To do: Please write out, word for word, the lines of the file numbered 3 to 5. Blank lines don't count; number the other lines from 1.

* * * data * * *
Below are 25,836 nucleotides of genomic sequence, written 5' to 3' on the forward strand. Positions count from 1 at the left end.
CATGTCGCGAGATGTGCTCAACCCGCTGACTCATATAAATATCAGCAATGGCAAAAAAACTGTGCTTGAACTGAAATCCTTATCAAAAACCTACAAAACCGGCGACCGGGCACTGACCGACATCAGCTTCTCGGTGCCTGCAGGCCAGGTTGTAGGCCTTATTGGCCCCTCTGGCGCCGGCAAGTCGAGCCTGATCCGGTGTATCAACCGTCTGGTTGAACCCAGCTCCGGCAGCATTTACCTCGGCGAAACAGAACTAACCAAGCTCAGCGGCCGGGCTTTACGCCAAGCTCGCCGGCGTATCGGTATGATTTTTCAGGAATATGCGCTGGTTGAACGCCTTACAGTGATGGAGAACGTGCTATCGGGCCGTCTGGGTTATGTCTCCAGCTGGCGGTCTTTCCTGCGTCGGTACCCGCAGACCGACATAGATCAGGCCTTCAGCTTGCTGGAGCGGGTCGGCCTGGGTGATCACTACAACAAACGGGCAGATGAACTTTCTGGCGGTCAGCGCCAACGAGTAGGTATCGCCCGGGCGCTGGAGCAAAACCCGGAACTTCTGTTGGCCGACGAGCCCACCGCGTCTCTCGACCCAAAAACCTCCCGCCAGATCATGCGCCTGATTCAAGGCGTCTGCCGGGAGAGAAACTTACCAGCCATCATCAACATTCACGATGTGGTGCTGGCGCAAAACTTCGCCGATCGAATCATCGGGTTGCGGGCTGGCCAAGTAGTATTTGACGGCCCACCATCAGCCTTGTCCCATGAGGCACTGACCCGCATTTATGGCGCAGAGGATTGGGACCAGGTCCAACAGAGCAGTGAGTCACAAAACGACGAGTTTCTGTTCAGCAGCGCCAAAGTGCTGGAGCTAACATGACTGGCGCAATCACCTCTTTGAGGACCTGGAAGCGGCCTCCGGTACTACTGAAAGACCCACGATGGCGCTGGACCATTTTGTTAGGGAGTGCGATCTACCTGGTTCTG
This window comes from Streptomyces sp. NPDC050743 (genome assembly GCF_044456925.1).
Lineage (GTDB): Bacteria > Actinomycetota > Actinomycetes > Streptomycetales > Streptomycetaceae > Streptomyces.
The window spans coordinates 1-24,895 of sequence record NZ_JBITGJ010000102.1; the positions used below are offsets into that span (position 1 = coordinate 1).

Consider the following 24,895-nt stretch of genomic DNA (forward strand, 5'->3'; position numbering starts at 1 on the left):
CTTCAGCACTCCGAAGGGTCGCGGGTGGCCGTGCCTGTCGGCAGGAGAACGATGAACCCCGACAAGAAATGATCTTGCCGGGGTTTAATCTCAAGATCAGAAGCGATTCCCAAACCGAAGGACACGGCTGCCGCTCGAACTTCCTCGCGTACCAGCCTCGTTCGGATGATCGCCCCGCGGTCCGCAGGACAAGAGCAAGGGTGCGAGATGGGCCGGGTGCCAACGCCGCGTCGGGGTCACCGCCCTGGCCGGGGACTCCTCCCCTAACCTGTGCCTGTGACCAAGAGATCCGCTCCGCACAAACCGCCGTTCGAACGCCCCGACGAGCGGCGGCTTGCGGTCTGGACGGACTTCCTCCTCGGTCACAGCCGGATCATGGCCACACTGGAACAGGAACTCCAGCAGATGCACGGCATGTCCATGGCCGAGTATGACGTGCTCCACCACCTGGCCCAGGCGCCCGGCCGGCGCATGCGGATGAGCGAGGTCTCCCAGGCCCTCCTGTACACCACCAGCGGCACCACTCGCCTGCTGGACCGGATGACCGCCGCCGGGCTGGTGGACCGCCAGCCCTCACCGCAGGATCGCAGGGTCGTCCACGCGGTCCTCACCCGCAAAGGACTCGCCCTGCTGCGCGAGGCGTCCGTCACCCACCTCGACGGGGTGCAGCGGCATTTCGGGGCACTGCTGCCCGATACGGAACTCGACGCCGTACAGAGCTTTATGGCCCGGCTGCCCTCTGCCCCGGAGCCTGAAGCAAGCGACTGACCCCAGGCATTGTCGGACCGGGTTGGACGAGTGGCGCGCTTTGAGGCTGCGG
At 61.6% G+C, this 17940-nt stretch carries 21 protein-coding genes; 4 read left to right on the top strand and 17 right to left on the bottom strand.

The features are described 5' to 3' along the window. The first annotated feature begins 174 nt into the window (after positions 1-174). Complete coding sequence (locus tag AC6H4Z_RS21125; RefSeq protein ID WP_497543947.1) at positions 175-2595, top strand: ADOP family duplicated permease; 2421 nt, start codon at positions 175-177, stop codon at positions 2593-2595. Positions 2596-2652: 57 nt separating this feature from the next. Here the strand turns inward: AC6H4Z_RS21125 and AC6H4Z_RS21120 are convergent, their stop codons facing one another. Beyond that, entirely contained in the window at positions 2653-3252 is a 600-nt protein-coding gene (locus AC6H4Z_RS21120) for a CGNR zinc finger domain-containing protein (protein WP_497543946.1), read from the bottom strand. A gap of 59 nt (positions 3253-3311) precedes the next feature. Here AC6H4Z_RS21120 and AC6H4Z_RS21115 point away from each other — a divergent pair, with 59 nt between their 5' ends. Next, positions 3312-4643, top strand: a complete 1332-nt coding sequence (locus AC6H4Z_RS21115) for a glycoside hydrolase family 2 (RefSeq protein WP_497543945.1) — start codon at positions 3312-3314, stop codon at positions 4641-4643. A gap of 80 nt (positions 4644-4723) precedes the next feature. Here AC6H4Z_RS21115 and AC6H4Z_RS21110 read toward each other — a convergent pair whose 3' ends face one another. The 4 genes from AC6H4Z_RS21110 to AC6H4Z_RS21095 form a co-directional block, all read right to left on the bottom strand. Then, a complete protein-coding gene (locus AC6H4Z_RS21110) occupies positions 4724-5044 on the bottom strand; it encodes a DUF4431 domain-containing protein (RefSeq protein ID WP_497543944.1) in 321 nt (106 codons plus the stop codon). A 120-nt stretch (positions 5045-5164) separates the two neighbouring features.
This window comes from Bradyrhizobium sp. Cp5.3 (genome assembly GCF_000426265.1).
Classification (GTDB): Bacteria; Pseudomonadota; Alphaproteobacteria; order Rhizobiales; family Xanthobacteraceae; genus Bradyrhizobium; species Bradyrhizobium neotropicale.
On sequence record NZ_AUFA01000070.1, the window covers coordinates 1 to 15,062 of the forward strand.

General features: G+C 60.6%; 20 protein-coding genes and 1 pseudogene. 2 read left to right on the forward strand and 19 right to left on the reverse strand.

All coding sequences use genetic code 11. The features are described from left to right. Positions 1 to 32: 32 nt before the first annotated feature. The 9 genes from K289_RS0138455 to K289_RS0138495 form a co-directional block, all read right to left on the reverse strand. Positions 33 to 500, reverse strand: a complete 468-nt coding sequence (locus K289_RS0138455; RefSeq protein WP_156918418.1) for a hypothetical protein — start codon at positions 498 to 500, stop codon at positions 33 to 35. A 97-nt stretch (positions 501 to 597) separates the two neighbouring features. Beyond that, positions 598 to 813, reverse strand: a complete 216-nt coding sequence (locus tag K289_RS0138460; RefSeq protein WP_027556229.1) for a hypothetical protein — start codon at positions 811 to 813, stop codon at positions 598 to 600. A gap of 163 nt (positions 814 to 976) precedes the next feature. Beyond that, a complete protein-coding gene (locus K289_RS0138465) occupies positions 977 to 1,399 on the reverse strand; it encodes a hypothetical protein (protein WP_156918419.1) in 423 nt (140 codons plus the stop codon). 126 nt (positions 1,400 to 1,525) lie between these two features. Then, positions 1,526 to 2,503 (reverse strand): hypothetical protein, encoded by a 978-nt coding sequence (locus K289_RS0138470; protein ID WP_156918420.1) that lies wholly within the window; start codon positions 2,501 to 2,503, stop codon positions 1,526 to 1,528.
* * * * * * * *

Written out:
This window comes from Streptomyces sp. NPDC050743 (genome assembly GCF_044456925.1).
Lineage (GTDB): Bacteria > Actinomycetota > Actinomycetes > Streptomycetales > Streptomycetaceae > Streptomyces.
The window spans coordinates 1-24,895 of sequence record NZ_JBITGJ010000102.1; the positions used below are offsets into that span (position 1 = coordinate 1).